Jerred Kiloh of the United Cannabis Business Association also spoke on the point of retail sales and accessibility of legal cannabis. “Pre-2018, before we had Prop 64 enacted, there were close to 8,000 dispensaries – brick and mortar. Current number is around 900,” said Kiloh. “We still have a lot of the same producers, we have a lot of industry operators who have entered into the legal industry. There are not enough retailers out there.” Kiloh says he’s been trying to put pressure on the localities that haven’t developed laws to regulate marijuana to get moving. He argues that the more communities there are with access to legal weed, the more people there will be paying taxes on the product, which would allow the state to lower those taxes. 

MedMen dispensary in Venice, California Source: Shutterstock
Joshua Keats is the Founder and Co-CEO of Henry’s Original, and a legacy cultivator that’s been growing cannabis since medical marijuana was legalized under Prop 215 in 1996. He says the cost to produce legally comes without much profit. That’s largely because of licensing fees and strong environmental oversight. “This really has to do with the state licensing a disproportioned amount of cultivation to retail dispensaries and an abject lack of enforcement of illegal and unlicensed cultivation. It has never been safer to cultivate cannabis illegally and for much cheaper than licensed cultivators can produce.” Keats said sternly. “And, of course, the egregious over-taxation that accounts for over 50% of the consumers dollar spent at a dispensary. There’s no way for legal license-complaint cultivators to compete with the illicit market because of the way the system has been set up by the state.”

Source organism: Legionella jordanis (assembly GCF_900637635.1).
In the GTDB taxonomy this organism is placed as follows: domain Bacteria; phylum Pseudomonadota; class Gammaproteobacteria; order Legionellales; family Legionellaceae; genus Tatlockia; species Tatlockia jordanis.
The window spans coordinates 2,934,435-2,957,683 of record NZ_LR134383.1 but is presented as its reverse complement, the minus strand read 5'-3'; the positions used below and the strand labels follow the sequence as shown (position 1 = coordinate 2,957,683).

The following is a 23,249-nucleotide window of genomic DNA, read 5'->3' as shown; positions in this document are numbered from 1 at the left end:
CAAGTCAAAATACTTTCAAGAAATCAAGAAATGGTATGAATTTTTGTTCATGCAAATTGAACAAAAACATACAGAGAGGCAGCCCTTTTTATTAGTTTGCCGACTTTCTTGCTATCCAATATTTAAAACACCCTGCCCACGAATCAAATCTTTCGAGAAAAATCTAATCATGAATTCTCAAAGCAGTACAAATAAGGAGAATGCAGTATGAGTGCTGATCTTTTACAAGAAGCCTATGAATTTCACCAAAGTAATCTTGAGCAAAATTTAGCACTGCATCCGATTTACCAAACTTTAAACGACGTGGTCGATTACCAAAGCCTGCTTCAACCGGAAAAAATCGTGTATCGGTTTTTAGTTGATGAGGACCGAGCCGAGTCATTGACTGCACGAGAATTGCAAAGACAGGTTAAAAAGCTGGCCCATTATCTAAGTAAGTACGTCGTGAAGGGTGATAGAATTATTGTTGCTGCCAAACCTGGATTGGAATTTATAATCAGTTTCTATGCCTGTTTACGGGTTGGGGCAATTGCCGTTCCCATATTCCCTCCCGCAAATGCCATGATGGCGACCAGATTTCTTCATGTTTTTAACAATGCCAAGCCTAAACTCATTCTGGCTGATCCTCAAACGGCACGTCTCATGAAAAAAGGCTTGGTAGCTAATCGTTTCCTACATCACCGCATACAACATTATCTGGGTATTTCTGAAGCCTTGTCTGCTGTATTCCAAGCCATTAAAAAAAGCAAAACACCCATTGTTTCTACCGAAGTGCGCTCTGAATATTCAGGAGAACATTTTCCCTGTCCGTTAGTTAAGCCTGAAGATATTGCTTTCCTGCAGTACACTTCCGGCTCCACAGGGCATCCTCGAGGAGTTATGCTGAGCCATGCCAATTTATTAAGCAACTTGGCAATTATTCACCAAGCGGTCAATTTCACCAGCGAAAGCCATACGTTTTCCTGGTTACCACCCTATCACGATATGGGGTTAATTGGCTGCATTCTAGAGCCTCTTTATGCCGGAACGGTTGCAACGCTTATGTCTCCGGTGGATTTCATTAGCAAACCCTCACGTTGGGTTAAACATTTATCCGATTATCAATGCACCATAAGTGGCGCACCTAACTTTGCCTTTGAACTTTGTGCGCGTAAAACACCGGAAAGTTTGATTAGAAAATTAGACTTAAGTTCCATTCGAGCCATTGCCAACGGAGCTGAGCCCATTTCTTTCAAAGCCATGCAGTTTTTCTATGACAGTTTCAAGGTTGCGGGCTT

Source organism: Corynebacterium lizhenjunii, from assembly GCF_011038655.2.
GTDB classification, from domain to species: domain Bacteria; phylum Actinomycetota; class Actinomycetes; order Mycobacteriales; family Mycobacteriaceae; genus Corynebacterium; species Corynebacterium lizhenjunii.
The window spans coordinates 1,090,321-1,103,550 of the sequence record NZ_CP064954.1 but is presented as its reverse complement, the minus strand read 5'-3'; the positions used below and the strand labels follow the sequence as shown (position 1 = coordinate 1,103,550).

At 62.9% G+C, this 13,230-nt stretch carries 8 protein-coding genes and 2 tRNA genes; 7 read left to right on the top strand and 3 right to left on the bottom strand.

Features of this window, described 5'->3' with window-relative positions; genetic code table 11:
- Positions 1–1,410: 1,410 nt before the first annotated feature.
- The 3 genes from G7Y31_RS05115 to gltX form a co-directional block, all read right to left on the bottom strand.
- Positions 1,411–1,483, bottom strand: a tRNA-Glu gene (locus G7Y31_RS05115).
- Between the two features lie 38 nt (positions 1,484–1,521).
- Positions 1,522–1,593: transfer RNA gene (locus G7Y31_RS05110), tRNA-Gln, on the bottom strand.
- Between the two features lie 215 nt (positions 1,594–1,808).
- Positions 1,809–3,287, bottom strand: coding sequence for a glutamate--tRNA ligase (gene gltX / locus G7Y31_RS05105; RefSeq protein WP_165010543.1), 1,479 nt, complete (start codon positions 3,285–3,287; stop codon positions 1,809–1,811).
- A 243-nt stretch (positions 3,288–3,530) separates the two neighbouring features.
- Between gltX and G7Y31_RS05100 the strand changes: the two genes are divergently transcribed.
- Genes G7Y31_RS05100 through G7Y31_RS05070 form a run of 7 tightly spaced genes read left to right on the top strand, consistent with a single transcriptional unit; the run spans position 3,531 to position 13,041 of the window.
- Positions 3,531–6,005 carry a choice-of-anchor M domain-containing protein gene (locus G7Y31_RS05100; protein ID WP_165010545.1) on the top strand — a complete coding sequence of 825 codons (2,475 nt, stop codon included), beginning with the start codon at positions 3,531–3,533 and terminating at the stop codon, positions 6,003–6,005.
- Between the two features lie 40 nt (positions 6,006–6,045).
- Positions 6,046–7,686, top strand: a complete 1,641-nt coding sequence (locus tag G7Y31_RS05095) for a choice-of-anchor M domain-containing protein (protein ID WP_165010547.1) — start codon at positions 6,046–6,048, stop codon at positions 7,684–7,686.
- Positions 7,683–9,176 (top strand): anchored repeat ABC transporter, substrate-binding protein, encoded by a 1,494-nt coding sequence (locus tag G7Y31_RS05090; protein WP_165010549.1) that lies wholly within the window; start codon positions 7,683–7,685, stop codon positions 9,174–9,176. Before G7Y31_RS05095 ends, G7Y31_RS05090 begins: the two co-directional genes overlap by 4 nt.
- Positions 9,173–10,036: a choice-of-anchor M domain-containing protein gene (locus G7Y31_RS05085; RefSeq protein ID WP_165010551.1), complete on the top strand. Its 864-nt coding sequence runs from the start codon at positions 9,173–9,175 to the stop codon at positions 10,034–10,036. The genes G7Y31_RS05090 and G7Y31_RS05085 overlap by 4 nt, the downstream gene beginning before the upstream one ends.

Harm to Minority Communities

The group reaching out to California’s lawmakers argues that part of legalization was meant to right the wrongs committed to minority communities during the War on Drugs. Instead, the group argues the problems have only been perpetuated, supporting the black market and “inflicting significant harm upon Black, Brown, and LatinX communities.” Tiffany Devitt, the Chief of Government and Consumer Affairs for CannaCraft, says the state is not following through on the promises it made to voters who supported Prop 64. That ballot measure includes 26 statements of intent and purpose. Six of those statements refer to the elimination of the black market. Still, others refer to remedying the harm caused by the War on Drugs.  “It is worth noting that fundamentally, what this group is rallying together to say, is the state is betraying its obligation to an active voter-approved ballot measure as it was written,” said Devitt.

Why Now?

Mikey Steinmetz, the Co-founder of Flow Cannabis Co. explains that this alliance of cannabis leaders was tactful in its timing for their request. On January 10th, Governor Gavin Newsom approves and releases his new budget. Steinmetz says that by sending this letter now, it gives the Governor time to gather up a two-thirds majority vote for a budget that includes new rules governing the marijuana industry. Devitt of CannaCraft emphasizes how strung out cannabis operators are feeling. “A tax boycott is a measure of last resort, and what the industry is saying to the policymakers in Sacramento is that we are approaching a point where we have nothing left to lose.” The group is preparing a rally in Sacramento in January of 2022 in a move they say is inspired by the Boston Tea Party.